Romanians seem likely to propel Prime Minister Victor Ponta into the presidency in elections that began on Sunday, consolidating his leftist Social Democrat party's hold on power, but raising questions about judicial independence.
A former prosecutor and amateur rally driver who became the European Union's youngest prime minister two years ago, Ponta is expected to win the first round in a field of 14 candidates, but not by enough to avoid a run-off on Nov 16.
A Ponta presidency could bring more stability to one of Europe's poorest countries, which endured a painful recession and cuts during the global slowdown and has made mixed progress in implementing economic reforms under an IMF-led aid deal.
As prime minister, Ponta feuded often with his bitter rival, outgoing President Traian Basescu, which stymied policymaking.
"I want a president that is young and capable and I want him to not fight with everybody like Basescu is doing," said Elena Popa, 32, a shop seller in the capital Bucharest.
Ponta's attempt to impeach Basescu in a 2012 national referendum drew sharp criticism from the EU and sent the leu currency to record lows.
"Investors are very wary of Romanian politics causing selloffs in the currency," said Demetrios Efstathiou, the head of CEEMEA Strategy, Global Markets, at Standard Bank Plc.
"If investors feel that political risk in Romania is coming down, then it's possibly the elimination of the biggest risk for investors. So Ponta coming to power, his party controlling (parliament), I think it will be seen as positive not negative."
More than 18 million Romanians are eligible to vote in Sunday's election, for which the exit polls are due at 1900 GMT.
The Social Democrats, heirs to the Communists whose single-party rule was toppled in a 1989 revolution, have courted voters by restoring some of the pensions and wages for state workers cut under Ponta's predecessor. Ponta has pledged to hike pensions again next year, has cut value added tax on items such as bread, and cut an employment tax.
But his campaign was hit by setbacks as well. Basescu accused Ponta of spying for the foreign intelligence service in the 1990s - a charge Ponta's camp rejected as a political smear. Ponta's father-in-law and other ruling party politicians were also hit by graft allegations in the last weeks of the campaign.
Romania joined the European Union in 2007 but remains its second poorest and one of its most corrupt member states. It has struggled to absorb EU development funds needed for example to fix a shoddy road network, tax evasion is rife and 40 percent of households don't have indoor bathrooms.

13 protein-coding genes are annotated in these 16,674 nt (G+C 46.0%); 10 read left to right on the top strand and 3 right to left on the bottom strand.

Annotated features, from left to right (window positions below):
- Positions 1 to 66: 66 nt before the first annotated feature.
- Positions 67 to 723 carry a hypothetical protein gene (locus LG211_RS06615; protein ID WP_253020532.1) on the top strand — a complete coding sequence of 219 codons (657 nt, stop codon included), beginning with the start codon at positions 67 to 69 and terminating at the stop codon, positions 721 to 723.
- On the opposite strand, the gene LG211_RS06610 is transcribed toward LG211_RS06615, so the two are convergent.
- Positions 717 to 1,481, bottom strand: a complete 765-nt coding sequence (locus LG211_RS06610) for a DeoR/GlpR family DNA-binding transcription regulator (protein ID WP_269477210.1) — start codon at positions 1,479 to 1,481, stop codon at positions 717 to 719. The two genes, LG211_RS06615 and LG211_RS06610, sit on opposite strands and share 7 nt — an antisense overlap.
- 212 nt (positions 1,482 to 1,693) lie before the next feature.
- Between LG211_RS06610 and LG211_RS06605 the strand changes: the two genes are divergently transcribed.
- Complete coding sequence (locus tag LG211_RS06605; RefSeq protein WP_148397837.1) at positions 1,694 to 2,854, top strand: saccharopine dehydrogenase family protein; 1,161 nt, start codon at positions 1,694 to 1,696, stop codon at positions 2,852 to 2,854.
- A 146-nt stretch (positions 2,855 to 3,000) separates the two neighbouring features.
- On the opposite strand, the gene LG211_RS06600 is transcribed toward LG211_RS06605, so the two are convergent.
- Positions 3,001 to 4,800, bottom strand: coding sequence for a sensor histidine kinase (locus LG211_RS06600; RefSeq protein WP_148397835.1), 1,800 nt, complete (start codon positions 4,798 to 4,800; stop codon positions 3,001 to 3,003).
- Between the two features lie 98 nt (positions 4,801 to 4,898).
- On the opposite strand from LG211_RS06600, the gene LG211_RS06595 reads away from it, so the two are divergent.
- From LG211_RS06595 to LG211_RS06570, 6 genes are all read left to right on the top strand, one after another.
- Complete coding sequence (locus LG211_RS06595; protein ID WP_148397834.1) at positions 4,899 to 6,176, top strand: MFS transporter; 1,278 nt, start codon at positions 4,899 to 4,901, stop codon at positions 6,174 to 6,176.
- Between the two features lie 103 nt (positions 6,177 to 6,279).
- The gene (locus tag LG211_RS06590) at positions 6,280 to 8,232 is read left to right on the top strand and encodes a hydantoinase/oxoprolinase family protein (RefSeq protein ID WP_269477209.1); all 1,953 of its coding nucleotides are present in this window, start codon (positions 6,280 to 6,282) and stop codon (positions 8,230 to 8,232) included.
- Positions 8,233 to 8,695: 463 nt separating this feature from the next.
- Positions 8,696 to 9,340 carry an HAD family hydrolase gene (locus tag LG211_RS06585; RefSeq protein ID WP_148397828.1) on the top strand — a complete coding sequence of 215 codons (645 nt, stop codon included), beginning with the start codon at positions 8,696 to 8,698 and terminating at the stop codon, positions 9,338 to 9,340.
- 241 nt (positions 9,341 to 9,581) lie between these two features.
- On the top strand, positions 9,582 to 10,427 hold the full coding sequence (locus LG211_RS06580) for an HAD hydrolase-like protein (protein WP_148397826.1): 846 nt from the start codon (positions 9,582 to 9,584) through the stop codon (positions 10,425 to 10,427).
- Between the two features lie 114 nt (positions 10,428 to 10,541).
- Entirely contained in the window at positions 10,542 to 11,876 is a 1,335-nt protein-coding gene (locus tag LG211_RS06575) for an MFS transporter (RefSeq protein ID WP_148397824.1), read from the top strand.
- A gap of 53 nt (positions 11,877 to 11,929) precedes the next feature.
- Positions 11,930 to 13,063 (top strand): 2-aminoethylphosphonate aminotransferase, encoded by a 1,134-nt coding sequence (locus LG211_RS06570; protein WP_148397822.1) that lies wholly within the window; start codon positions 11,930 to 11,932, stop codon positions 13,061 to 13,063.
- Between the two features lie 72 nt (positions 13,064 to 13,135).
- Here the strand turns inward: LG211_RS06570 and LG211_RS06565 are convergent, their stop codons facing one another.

"I am fed up with politicians and their corruption," Marin Tudose, a 48-year-old dye maker, who will vote for a right-wing candidate. "When will we start to live better? Because so far it hasn't happened for me."
LEADING OPINION POLLS
Without the check on power hitherto provided by Basescu, Ponta's rise has raised concerns he might tighten control over the judiciary and anti-corruption prosecutors.
Ponta rebuffed EU criticism in 2012 that he did not appear to respect the rule of law and democratic institutions, denying allegations that he put pressure on judges.
Ponta, and the new government he would help shape, might loosen fiscal policy and end the deal with the International Monetary Fund. The 4 billion euro agreement expires next year, has bolstered Romania's credibility with investors and nudged successive governments to reform.
"I think that from this winter we will truly be a democratic country, a European country and that after 10 years of war and destruction we can begin to build and ... rebuild," Ponta said while voting in Bucharest, with a final dig at the incumbent.
Ponta has consistently led opinion polls over his nearest rival, the ethnic German mayor Klaus Iohannis, who is credited with transforming the Transylvanian city of Sibiu and is backed by two centre right parties.
Such was his lead that Ponta in August said he would sit back with popcorn and watch the other candidates debate.
The president of the Black Sea country of 20 million people carries out ceremonial duties but he also exerts influence on the executive, appointing the new prime minister, judges and prosecutors, and can stall government policy proposals. It is unclear at this stage whom Ponta might choose as a successor as prime minister if he wins.
"After the IMF agreement expires there will be two questions - will it be further extended?" Greg Konieczny, the manager of Romanian investment fund Fondul Proprietatea, said in a recent interview. "But that will be a decision for the new government. And second, if it is not extended, then will the government keep behaving in a responsible way?"